Case guesses:

Erik writes:

Hello TWiP crew,

This is my first time writing in with a guess for the case of the week. I felt compelled to write in because it turned out that my guess for last episode’s case was correct and, on hearing this week’s case, I felt that I had a pretty strong guess (without even having to utilize Professor Google!).

The staggeringly high eosinophil count in the patients immediately made me think that this is likely an infection with some parasitic worm or other. The symptoms imply that the infection is in the GI tract and, while I admit the mention of raw fish consumption could be a red herring (pun intended), the symptoms associated with the parasite that I’m guessing are too close a match for me to think it’s anything else.

I think the patients have a case of anisakiasis. After double-checking on, anisakiasis symptoms include: abdominal pain, nausea, abdominal distention, and diarrhea. Unfortunately I can’t guess any particular species because I don’t know enough about this parasite. I don’t think I have any good differential diagnosis either.

Hope I got it right on my first time writing in!! Maybe I’ll submit guesses more often!

Wink writes:

TWIP Professors,

My guess this week is gnathostomiasis. I think it can be found in Australia on freshwater fish. For the first few weeks of infection you get GI symptoms. Later, you may get skin swellings and errant parasite distribution.

Wink Weinberg

Jeff writes:

Dear TWIP Doctors,

A sunny 65F in South San Francisco today.  An interesting case as most of the family was infected.  When thinking about parasitic infections from fish usually you think of Anisakis simplex for salt water fish or Diphyllobothrium latum for fresh water fish.  The clinical presentation isn’t consistent with Anisakiasis so I would rule that out based on the presentation.  Diphyllobothriasis is more consistent clinically but there are a few things which make this also unlikely.  A number of cases of diphyllobothriasis are asymptomatic and most of the family members have disease.  Furthermore, Daniel didn’t mention the presence of anemia in any of the family members, which is common in cases of diphyllobothriasis and resembles pernicious anemia.

So, I am really go out on a limb here and guess Giardia duodenalis as the infective agent as it is consistent with the clinical presentation and I have found some evidence of this being important in the region.  I ran across this reference in my research and thought it was pretty interesting:  International Journal for Parasitology 40 (2010) 779–785.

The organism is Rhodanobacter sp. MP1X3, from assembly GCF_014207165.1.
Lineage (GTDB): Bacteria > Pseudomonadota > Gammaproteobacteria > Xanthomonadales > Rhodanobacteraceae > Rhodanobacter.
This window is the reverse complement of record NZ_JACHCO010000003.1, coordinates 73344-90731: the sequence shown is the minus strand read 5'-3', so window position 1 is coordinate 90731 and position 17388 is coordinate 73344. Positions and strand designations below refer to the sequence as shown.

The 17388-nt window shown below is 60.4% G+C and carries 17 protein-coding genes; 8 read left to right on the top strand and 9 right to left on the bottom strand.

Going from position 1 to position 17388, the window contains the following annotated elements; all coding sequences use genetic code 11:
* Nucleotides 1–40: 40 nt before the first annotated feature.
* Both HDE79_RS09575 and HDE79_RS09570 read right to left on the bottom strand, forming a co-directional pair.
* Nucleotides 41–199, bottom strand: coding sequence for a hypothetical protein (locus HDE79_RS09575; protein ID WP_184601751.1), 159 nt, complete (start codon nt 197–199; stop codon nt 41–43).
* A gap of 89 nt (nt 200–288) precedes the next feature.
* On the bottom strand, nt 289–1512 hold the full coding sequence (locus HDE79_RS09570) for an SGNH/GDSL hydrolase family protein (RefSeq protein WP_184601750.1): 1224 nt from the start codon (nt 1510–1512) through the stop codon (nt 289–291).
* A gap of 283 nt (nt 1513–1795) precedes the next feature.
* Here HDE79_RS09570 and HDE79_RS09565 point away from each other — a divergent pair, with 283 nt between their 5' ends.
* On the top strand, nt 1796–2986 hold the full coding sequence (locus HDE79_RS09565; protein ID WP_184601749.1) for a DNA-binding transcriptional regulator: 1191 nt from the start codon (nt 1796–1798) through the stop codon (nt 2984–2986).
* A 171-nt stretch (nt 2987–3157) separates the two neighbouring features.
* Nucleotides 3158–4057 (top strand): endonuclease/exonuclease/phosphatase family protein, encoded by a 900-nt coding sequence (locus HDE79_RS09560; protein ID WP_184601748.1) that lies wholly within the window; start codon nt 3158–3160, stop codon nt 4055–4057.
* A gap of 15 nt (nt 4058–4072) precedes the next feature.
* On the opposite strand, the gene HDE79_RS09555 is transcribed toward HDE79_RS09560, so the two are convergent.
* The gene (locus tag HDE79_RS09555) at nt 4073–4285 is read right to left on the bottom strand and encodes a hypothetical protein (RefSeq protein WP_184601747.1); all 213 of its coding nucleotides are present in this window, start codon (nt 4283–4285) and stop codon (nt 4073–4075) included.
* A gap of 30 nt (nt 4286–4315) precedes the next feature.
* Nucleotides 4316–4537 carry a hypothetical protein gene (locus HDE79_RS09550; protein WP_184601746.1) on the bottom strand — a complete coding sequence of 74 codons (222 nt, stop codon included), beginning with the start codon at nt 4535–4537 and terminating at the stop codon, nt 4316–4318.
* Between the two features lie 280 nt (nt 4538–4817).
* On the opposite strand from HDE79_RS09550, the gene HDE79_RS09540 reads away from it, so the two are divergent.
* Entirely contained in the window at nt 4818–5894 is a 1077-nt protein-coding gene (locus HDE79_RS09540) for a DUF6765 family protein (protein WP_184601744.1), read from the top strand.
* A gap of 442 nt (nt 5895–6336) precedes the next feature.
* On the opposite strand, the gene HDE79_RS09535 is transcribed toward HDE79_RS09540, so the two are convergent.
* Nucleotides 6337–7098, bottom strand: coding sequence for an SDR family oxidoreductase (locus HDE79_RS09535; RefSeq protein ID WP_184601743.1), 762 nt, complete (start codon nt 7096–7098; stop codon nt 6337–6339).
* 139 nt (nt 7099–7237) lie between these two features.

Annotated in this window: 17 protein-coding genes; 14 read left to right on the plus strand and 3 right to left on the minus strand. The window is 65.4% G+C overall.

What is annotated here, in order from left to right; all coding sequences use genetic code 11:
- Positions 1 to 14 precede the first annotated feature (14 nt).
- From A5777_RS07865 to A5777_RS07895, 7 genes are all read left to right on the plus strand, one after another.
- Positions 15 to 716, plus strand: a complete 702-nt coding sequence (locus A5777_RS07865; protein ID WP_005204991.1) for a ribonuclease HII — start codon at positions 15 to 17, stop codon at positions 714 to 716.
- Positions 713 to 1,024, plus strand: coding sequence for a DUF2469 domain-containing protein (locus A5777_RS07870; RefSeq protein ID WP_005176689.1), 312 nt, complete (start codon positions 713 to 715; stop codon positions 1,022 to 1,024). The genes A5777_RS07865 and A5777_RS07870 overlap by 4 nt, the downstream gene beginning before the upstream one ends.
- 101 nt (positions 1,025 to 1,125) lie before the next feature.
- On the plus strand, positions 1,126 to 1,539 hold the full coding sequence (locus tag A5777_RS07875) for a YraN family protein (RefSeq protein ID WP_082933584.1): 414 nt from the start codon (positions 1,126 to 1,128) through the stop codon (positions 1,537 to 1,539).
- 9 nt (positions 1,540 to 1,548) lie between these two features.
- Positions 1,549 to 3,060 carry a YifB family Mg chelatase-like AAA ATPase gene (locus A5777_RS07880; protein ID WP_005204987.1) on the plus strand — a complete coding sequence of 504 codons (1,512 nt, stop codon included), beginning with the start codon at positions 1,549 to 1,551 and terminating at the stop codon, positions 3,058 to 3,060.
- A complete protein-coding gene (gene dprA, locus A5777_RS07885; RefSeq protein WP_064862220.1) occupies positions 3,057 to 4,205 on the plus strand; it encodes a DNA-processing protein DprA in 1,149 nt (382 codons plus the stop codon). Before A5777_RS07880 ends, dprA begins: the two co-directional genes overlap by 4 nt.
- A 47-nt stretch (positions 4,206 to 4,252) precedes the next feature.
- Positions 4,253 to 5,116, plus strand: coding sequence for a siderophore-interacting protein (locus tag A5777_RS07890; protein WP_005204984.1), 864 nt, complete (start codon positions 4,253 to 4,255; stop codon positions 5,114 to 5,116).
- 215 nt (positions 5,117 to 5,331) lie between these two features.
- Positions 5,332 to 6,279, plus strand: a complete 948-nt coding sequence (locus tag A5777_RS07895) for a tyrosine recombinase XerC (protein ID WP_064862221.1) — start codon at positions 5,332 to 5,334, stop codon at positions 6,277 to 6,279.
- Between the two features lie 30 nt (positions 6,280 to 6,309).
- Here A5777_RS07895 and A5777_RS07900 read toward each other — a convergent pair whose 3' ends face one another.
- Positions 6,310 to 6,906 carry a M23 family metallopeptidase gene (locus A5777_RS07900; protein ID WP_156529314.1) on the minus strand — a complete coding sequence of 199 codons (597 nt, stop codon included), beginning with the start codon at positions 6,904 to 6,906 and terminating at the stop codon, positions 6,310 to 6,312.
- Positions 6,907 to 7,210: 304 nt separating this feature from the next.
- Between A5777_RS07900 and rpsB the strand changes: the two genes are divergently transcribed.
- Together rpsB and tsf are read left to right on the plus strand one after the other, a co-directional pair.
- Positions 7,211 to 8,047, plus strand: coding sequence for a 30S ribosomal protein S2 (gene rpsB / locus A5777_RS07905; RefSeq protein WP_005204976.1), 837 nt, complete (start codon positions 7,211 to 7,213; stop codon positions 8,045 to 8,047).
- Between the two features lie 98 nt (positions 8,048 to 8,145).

Jeff Fairman, Ph.D.

Vice President, Research

SutroVax, Inc.

South San Francisco, CA

Michelle writes:

Dear TWIP Hosts,

I am a long time listener, but first time writer. I am an Assistant Professor of Microbiology at a medical school in the Pacific Northwest. Although parasites are my specialty (especially schistosomes), I do not get to lecture about them very often. Unfortunately, our curriculum is limited when it comes to Eukaryotic pathogens. I love your idea of giving out your textbook to all medical students—the trick is getting them to actually read it as students these days appear to be afraid of textbooks.

For the family in Australia: Eosinophilia plus a range of symptoms from asymptomatic to abdominal distention to severe diarrhea and cramping suggests an intestinal helminth. The clue of raw fish connecting the cases leads to the hypothesis of infection with the broad fish tapeworm or Diphyllobothriasis. Although this parasite is typically thought of as having a circumpolar distribution, further research on Google Scholar indicates that the distribution of this disease appears to be expanding. In fact, it is included in the CDC’s Emerging Infectious Diseases journal (Kutcha et al 2015). A paper from 2009 (Scholz et al 2009) reports “no reliable recent reports” in Australia; however, there is a recent case report from Australia of a 3 year old infected with the tapeworm, Adenocephalus pacificus (Moore et al 2016). Infection was presumably acquired from eating raw marine fish caught by his father off the southern coast of Australia. The tapeworm, Adenocephalus pacificus was known to be endemic to Australian territories within pinnipeds for quite some time, which suggests that recent infections have more to do with changing dietary habits rather than imported parasites, although imported cases have been documented in other areas (from South America to Spain).